Irritable bowel syndrome (IBS), a disorder of the large intestine, affects up to 45 million people in the United States. It's typical for people with this digestive disorder to complain of stomach pain, as well as gas and bloating. Those with IBS also suffer with other digestive issues, such as constipation or diarrhea.
If you would like to know more about this digestive disorder, here are the answers to three frequently asked questions about IBS.
1. What Causes IBS?
Some people with IBS may never know the cause of their condition. There are however, certain factors that increase a person's chances of getting IBS. One such factor is that the muscles along the walls of the intestine contract more strongly than normal. These unusually strong contractions might cause increased gas and diarrhea. In some instances, the muscle contractions are weaker than normal, which results in slower digestion and constipation.
Other factors that may contribute to IBS include stress, severe infections in the gastrointestinal tract, and abnormalities in the nervous system that weaken the signal from the brain to the intestines. Women, people with a family history of IBS, and those with certain mental health issues have an increased chance of developing IBS.
2. How Is IBS Diagnosed?
If a person experiences unexplained weight loss, rectal bleeding, changes in bowel movements, and/or diarrhea at night, they should see their doctor, as they might have IBS. Iron deficiency anemia and unexplained vomiting are other possible signs of this digestive disorder. If the doctor thinks IBS is causing these health issues, they may refer their patient to a gastroenterologist, which is a doctor that specializes in disorders of the gastrointestinal tract.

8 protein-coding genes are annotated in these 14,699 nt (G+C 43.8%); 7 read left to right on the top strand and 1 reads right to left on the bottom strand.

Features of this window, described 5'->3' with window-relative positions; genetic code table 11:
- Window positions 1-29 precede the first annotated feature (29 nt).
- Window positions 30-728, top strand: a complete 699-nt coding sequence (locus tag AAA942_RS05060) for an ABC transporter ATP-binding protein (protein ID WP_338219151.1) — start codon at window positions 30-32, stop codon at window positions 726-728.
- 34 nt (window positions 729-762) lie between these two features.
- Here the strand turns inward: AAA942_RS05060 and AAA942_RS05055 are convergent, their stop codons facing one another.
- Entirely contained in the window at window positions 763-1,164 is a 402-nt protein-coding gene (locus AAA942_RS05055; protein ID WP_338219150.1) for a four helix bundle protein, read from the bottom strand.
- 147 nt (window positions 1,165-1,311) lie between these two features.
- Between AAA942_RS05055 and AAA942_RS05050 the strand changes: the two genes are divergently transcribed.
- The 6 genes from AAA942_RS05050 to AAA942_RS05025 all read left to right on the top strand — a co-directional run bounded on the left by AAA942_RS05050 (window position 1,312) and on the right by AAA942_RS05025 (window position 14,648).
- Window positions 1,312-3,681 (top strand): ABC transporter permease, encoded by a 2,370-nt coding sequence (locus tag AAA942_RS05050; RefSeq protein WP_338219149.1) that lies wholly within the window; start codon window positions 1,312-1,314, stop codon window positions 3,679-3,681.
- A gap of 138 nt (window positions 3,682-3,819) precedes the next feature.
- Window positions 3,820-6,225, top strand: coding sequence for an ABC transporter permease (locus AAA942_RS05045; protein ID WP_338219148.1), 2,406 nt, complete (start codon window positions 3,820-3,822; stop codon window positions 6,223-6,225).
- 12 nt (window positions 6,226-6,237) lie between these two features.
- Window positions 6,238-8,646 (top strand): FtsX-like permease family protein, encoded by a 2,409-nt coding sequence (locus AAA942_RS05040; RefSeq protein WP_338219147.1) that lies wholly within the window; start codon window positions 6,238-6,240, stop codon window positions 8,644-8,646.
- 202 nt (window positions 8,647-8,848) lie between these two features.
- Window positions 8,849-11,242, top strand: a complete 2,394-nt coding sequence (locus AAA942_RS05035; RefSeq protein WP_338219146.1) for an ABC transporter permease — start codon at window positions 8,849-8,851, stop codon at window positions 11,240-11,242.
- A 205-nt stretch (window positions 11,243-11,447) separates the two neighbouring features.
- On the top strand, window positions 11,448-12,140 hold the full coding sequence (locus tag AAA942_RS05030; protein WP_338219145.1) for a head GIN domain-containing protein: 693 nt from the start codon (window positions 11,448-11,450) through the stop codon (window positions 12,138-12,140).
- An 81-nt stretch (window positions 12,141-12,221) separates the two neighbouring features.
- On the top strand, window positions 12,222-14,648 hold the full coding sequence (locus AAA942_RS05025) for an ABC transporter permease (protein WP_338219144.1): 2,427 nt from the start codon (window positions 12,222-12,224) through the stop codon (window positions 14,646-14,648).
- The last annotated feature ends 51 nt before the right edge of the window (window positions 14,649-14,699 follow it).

The gastroenterologist will take a complete medical history and may also order certain tests to help them make a proper diagnosis. Some of these tests might include a colonoscopy, blood test, stool sample, and upper GI endoscopy.
3. What Treatment Options Are Available for IBS?
Once a gastroenterologist is able to diagnose IBS, they may recommend certain types of treatment. It should be noted that there is no cure for IBS, but there are ways to manage the symptoms of this disease. One of the first things a gastroenterologist may recommend is a change in diet.
People with IBS may need to either increase or decrease their fiber intake. Others might be able to relieve symptoms with a gluten-free diet or a low-fat diet. Other ways to relieve symptoms of IBS include prescription medications, stress relief, probiotics, and increased water intake.